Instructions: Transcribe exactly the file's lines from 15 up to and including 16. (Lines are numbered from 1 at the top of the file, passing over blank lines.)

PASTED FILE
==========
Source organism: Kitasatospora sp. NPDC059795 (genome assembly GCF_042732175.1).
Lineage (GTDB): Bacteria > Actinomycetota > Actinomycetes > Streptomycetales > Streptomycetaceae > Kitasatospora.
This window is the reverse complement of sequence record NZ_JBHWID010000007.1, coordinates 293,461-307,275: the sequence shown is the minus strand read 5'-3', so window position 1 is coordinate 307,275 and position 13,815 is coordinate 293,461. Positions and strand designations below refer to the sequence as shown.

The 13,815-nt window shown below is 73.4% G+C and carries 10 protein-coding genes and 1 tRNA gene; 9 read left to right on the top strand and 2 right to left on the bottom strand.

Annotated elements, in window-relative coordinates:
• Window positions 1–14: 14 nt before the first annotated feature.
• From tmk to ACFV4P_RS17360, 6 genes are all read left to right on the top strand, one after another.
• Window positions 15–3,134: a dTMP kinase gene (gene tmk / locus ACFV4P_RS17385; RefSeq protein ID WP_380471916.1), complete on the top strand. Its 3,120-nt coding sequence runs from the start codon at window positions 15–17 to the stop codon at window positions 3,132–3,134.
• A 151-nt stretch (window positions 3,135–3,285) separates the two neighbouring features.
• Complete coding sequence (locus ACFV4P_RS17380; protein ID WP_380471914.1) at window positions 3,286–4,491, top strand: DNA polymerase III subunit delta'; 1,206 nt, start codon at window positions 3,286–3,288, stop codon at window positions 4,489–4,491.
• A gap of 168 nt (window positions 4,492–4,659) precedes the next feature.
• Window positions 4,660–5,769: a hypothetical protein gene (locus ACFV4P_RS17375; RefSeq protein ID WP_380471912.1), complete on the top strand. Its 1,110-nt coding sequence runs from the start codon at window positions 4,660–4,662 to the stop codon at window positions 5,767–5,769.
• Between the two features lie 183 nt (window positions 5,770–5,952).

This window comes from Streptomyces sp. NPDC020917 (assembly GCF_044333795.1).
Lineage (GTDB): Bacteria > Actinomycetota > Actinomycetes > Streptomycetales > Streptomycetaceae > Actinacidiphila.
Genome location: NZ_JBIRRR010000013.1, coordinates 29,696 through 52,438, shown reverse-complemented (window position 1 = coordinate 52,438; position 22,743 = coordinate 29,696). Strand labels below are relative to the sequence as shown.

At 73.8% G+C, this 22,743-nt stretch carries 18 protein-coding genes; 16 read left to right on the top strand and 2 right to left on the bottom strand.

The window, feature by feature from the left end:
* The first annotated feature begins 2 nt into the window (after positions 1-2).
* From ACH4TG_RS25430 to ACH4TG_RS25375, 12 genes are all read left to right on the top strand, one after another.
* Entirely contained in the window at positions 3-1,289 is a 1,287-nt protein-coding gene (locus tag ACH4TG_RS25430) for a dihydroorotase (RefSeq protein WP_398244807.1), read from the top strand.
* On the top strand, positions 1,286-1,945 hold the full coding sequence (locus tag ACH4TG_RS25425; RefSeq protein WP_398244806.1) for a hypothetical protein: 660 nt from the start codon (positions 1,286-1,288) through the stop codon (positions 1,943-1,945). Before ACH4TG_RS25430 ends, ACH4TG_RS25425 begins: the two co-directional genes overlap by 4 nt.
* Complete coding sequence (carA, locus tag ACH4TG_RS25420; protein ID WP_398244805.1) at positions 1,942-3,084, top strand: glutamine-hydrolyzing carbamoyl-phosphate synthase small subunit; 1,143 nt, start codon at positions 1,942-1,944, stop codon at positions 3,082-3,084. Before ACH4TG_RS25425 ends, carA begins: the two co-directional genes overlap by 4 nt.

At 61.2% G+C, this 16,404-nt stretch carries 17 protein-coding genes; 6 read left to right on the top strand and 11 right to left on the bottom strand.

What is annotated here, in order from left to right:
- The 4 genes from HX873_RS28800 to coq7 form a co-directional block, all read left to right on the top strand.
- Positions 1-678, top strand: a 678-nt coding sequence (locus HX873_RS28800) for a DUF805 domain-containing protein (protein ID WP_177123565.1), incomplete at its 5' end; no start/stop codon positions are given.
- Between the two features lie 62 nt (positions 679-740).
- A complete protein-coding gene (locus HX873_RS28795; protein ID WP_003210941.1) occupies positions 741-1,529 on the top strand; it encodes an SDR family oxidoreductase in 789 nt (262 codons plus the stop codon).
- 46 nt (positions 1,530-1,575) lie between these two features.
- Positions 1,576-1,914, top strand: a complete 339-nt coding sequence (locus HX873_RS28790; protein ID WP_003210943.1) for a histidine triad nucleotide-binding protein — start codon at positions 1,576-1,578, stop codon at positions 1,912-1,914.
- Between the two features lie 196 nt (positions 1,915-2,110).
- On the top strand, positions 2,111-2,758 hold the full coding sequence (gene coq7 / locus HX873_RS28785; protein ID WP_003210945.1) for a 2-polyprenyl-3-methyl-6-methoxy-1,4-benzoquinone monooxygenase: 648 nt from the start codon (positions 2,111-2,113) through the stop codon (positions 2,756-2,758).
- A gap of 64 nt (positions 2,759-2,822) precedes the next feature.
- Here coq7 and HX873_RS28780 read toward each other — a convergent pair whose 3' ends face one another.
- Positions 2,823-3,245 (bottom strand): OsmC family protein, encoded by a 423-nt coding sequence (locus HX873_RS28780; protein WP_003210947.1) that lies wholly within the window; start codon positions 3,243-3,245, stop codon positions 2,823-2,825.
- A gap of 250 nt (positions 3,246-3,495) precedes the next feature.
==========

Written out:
Lineage (GTDB): Bacteria > Actinomycetota > Actinomycetes > Streptomycetales > Streptomycetaceae > Actinacidiphila.
Genome location: NZ_JBIRRR010000013.1, coordinates 29,696 through 52,438, shown reverse-complemented (window position 1 = coordinate 52,438; position 22,743 = coordinate 29,696). Strand labels below are relative to the sequence as shown.